Academic journal article Learning Disability Quarterly

When Art Informs: Inviting Ways to See the Unexpected

Academic journal article Learning Disability Quarterly

When Art Informs: Inviting Ways to See the Unexpected

Article excerpt


In this essay I consider the arts--created and performed by artists with disabilities--as a site of productive knowledge for educators willing to interrogate the limits of scientific ways of understanding disability. A sample of artists who deploy the arts for self-understanding and self-expression informed by their experience living with disability in contemporary society is included here. The artists represent all disability categories in an effort to encourage LDQ readers to probe the multiple possibilities that exist for researching learning disabilities by reflecting on the cultural meanings ascribed to disability experience, and, in particular, those meanings authored by individuals with disabilities. The cultural flashpoints described here reflect a shift in understanding the disability experience in the present moment and, as such, hold great promise for translation and application by researchers and educators.


disability arts; cultural meanings, disability identity, disability expression


This article extends the theme for this special issue and the call for a multiplicity of methodologies in research on learning disabilities through discussion of arts-based interdisciplinary approaches to understanding disability. Artists with disabilities who draw upon lived experience across a range of disabilities are discussed, informed by theoretical analyses drawn from the interdisciplinary and transdisciplinary fields of disability studies, including those authored by educators (Danforth & Gabel; 2006; Ferri, 2006; Valle & Connor, 2010; Ware, 2001, 2006a, 2008, 2010; Ware & Valle, 2010). Although disability studies in education literature follows the spike in scholarly production of humanities-based disability studies of the late 1980s through the present (see Ware, 2010, for an overview), several recent journal special issues have focused on disability studies in education, signaling its growing appeal for educators (Baglieri, Bejoian, Broderick, Connor, & Valle, 2011; Connor, Gable, Gallagher, & Morton, 2008; Oyler, Hamre, & Bejoian, 2006). Whereas my own earlier work (Ware, 2001, 2003, 2006a, 2008) focused on disability arts in support of educational inclusion and the development of curricula to support teacher education, here disability arts serve as a site of productive knowledge.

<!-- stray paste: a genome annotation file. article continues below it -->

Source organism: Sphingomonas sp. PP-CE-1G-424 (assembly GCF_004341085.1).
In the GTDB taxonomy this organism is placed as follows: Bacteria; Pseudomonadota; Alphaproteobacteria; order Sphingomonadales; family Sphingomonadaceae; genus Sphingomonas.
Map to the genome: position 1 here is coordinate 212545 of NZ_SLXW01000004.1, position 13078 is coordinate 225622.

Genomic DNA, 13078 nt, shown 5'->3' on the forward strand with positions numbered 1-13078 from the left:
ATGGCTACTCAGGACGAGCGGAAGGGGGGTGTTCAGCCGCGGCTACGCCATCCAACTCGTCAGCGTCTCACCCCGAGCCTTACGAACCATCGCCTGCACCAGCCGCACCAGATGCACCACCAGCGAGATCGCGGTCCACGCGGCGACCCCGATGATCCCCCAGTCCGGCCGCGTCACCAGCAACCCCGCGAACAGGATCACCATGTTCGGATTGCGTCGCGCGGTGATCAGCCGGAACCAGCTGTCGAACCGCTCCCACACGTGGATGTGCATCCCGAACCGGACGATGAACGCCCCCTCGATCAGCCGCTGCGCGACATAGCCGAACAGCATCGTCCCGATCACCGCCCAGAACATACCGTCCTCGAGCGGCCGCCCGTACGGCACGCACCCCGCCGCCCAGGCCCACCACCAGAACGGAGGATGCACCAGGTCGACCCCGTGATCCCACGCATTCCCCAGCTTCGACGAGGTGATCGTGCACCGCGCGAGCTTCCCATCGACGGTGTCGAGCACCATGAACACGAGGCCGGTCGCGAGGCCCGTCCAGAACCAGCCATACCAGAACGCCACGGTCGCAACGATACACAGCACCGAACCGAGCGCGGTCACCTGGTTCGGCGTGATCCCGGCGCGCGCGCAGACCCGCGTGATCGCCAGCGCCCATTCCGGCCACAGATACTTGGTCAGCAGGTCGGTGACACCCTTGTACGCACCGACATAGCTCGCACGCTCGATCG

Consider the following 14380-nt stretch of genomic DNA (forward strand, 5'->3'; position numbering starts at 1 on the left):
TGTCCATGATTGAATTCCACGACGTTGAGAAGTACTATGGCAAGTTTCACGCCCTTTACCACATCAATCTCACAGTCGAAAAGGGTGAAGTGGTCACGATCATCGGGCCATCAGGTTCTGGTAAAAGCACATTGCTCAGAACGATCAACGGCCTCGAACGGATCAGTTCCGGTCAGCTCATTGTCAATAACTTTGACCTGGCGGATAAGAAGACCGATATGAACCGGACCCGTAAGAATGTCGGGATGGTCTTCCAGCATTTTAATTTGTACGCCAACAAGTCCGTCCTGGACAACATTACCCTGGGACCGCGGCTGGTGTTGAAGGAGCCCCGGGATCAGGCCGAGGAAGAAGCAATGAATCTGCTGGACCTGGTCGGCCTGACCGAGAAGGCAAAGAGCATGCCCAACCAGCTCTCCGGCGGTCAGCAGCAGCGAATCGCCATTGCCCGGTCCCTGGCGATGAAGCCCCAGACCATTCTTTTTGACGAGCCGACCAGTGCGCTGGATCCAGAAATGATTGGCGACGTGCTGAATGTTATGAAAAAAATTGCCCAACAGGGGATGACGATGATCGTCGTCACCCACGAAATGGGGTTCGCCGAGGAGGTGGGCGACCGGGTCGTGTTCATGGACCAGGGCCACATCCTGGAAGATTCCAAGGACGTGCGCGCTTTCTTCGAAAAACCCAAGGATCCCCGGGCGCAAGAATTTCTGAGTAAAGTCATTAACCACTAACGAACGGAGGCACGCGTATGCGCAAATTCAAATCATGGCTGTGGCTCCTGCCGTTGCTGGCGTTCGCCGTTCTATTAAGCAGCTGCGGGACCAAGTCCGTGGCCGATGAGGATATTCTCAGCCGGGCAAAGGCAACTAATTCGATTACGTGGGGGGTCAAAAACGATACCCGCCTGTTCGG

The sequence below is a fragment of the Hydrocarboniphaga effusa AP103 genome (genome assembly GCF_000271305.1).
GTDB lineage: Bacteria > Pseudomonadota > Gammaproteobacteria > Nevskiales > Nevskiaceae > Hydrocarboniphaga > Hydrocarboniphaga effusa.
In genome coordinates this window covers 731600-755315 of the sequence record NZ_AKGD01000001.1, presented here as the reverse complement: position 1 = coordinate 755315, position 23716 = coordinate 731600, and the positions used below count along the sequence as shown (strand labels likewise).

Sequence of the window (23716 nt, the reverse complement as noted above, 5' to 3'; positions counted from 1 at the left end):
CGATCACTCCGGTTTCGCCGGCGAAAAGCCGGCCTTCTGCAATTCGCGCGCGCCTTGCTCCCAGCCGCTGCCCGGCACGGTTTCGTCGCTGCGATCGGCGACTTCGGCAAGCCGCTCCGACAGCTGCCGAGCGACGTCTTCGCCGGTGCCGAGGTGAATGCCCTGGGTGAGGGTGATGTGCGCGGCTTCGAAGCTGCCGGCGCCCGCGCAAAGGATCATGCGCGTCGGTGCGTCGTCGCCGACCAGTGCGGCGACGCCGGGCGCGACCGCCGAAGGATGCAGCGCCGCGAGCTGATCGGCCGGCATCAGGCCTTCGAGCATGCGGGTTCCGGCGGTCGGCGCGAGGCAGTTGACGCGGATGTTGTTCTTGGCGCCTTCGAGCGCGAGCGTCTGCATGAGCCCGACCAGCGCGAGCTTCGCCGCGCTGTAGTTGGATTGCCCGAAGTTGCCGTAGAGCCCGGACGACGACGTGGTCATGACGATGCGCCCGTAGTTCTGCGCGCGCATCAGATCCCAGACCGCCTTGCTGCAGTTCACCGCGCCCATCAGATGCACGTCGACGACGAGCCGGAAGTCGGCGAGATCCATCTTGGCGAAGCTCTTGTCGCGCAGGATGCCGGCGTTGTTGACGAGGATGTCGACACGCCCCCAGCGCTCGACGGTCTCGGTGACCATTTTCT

I begin with a brief introduction to disability arts and disability aesthetics framed within the humanities-based disability studies literature. Examples from a variety of artists whose works are informed by lived disability experience and by the theoretical analyses included here are intended as an invitation to researchers and educators to broaden their understanding of disability experience. It bears mention that my exemplars are not restricted to the work of artists with learning disabilities; instead, artists who live a variety of disability experience--both visible and invisible have produced the works discussed here. It is not my intention to minimize the experiences of learning disability but, rather, to invite readers to consider how human difference, regardless of disability category, has been constituted as a historically devalued life. Furthermore, as someone who writes in disability studies, where the issues of labeling and the categorization of humanity are fundamentally problematic, I encourage readers to consider the merits of this article precisely because it is not exclusive to learning disability.

When Art Informs: The Difference Disability Makes

It is the participants in a culture who give meaning to people, objects, and events.... It is by our use of things, and what we say, think and feel about them--how we represent them that we give them a meaning.

--Hall, 1997

We only know our bodies through the knowledges available to us.

--Kuppers, 2003

In much the same way that art can inform all of our lives, among those whose lives are marked by the difference that disability makes (see Note 1), the arts can be of particular value for exploring a unique life experience authored by disability. …

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